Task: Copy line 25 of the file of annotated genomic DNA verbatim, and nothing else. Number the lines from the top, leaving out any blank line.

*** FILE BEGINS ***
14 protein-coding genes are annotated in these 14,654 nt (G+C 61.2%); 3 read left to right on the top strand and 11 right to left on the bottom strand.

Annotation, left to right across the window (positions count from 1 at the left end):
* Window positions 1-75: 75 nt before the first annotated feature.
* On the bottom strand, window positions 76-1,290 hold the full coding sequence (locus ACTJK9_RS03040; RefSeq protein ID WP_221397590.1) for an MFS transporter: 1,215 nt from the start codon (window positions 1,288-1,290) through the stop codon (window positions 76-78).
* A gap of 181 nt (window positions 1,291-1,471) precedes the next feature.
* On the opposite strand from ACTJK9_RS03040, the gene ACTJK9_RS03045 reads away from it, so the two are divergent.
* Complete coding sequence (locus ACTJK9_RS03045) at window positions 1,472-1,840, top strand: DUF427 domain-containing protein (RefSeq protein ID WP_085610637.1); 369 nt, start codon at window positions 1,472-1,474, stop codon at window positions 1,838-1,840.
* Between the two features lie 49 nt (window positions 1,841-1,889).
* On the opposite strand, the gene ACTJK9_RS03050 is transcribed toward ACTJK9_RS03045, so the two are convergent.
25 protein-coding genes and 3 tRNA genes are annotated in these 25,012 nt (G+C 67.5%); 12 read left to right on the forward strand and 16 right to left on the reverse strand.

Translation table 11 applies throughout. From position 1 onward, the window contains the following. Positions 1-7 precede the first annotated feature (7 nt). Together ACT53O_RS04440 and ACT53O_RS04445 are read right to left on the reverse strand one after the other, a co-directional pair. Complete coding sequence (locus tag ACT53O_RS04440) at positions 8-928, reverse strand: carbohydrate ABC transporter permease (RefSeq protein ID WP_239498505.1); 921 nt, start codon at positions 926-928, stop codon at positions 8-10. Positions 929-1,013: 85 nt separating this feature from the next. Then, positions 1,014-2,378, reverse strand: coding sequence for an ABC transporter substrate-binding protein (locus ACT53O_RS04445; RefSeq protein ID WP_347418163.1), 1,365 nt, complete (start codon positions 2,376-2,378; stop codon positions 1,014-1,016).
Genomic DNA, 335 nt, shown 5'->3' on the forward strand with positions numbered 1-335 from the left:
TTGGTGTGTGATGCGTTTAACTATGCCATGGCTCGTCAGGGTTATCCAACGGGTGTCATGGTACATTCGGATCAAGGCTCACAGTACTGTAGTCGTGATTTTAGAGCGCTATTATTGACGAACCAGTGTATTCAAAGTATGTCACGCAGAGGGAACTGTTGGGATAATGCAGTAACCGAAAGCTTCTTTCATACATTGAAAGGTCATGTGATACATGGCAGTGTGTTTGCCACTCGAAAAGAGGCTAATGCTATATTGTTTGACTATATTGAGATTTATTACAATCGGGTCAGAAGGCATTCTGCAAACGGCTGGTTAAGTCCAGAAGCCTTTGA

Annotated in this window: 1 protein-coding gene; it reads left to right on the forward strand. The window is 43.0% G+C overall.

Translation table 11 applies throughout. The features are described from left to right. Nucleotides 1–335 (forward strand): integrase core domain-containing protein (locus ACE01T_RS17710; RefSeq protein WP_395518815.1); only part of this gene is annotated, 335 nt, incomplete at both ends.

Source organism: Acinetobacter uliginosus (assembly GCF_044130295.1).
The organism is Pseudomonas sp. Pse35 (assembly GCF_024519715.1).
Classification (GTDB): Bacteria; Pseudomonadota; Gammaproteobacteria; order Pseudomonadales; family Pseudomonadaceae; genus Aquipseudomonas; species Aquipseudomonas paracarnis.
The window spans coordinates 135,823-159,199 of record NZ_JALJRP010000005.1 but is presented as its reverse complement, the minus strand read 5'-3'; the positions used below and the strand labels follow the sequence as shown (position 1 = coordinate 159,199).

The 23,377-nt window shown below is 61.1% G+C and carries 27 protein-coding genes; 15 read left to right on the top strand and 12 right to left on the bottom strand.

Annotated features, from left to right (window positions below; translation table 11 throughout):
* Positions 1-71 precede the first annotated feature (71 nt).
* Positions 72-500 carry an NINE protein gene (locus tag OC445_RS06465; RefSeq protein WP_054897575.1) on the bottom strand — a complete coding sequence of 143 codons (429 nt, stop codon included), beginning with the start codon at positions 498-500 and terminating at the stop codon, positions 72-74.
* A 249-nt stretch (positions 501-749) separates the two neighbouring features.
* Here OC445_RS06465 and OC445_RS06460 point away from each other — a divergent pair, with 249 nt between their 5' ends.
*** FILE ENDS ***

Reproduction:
* Here OC445_RS06465 and OC445_RS06460 point away from each other — a divergent pair, with 249 nt between their 5' ends.